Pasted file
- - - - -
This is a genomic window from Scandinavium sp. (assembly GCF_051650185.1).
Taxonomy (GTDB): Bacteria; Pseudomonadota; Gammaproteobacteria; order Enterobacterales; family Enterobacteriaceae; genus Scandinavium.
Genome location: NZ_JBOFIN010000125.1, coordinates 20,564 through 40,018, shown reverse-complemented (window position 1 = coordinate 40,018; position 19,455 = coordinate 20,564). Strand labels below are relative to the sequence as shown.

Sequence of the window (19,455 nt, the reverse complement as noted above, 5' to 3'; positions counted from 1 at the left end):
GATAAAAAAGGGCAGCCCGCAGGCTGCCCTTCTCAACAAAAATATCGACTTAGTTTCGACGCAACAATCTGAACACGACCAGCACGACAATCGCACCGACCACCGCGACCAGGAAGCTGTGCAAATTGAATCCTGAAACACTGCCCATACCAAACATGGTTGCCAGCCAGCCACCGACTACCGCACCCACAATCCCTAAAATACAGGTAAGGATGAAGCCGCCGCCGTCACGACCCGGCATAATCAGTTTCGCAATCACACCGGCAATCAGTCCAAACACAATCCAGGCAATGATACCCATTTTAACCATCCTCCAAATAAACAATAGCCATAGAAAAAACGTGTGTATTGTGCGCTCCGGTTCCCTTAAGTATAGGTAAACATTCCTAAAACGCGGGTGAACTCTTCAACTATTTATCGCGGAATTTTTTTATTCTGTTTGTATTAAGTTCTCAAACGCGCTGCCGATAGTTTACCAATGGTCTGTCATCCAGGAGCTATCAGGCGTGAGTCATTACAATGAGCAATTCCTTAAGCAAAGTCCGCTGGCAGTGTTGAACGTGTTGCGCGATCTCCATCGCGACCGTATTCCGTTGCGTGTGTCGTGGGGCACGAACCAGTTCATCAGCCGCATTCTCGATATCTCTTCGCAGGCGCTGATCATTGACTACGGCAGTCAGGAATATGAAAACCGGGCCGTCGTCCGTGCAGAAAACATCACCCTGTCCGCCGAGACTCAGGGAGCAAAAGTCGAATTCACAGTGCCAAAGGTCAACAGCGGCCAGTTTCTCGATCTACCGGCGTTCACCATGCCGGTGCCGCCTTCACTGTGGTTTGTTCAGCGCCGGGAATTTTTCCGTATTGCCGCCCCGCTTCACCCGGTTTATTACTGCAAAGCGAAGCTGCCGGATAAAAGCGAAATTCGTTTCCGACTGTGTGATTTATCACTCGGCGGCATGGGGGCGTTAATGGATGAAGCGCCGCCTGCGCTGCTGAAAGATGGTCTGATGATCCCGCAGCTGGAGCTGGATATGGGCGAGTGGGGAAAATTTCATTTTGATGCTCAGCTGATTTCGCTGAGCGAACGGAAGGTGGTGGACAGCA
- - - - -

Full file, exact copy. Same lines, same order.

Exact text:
This is a genomic window from Scandinavium sp. (assembly GCF_051650185.1).
Taxonomy (GTDB): Bacteria; Pseudomonadota; Gammaproteobacteria; order Enterobacterales; family Enterobacteriaceae; genus Scandinavium.
Genome location: NZ_JBOFIN010000125.1, coordinates 20,564 through 40,018, shown reverse-complemented (window position 1 = coordinate 40,018; position 19,455 = coordinate 20,564). Strand labels below are relative to the sequence as shown.

Sequence of the window (19,455 nt, the reverse complement as noted above, 5' to 3'; positions counted from 1 at the left end):
GATAAAAAAGGGCAGCCCGCAGGCTGCCCTTCTCAACAAAAATATCGACTTAGTTTCGACGCAACAATCTGAACACGACCAGCACGACAATCGCACCGACCACCGCGACCAGGAAGCTGTGCAAATTGAATCCTGAAACACTGCCCATACCAAACATGGTTGCCAGCCAGCCACCGACTACCGCACCCACAATCCCTAAAATACAGGTAAGGATGAAGCCGCCGCCGTCACGACCCGGCATAATCAGTTTCGCAATCACACCGGCAATCAGTCCAAACACAATCCAGGCAATGATACCCATTTTAACCATCCTCCAAATAAACAATAGCCATAGAAAAAACGTGTGTATTGTGCGCTCCGGTTCCCTTAAGTATAGGTAAACATTCCTAAAACGCGGGTGAACTCTTCAACTATTTATCGCGGAATTTTTTTATTCTGTTTGTATTAAGTTCTCAAACGCGCTGCCGATAGTTTACCAATGGTCTGTCATCCAGGAGCTATCAGGCGTGAGTCATTACAATGAGCAATTCCTTAAGCAAAGTCCGCTGGCAGTGTTGAACGTGTTGCGCGATCTCCATCGCGACCGTATTCCGTTGCGTGTGTCGTGGGGCACGAACCAGTTCATCAGCCGCATTCTCGATATCTCTTCGCAGGCGCTGATCATTGACTACGGCAGTCAGGAATATGAAAACCGGGCCGTCGTCCGTGCAGAAAACATCACCCTGTCCGCCGAGACTCAGGGAGCAAAAGTCGAATTCACAGTGCCAAAGGTCAACAGCGGCCAGTTTCTCGATCTACCGGCGTTCACCATGCCGGTGCCGCCTTCACTGTGGTTTGTTCAGCGCCGGGAATTTTTCCGTATTGCCGCCCCGCTTCACCCGGTTTATTACTGCAAAGCGAAGCTGCCGGATAAAAGCGAAATTCGTTTCCGACTGTGTGATTTATCACTCGGCGGCATGGGGGCGTTAATGGATGAAGCGCCGCCTGCGCTGCTGAAAGATGGTCTGATGATCCCGCAGCTGGAGCTGGATATGGGCGAGTGGGGAAAATTTCATTTTGATGCTCAGCTGATTTCGCTGAGCGAACGGAAGGTGGTGGACAGCA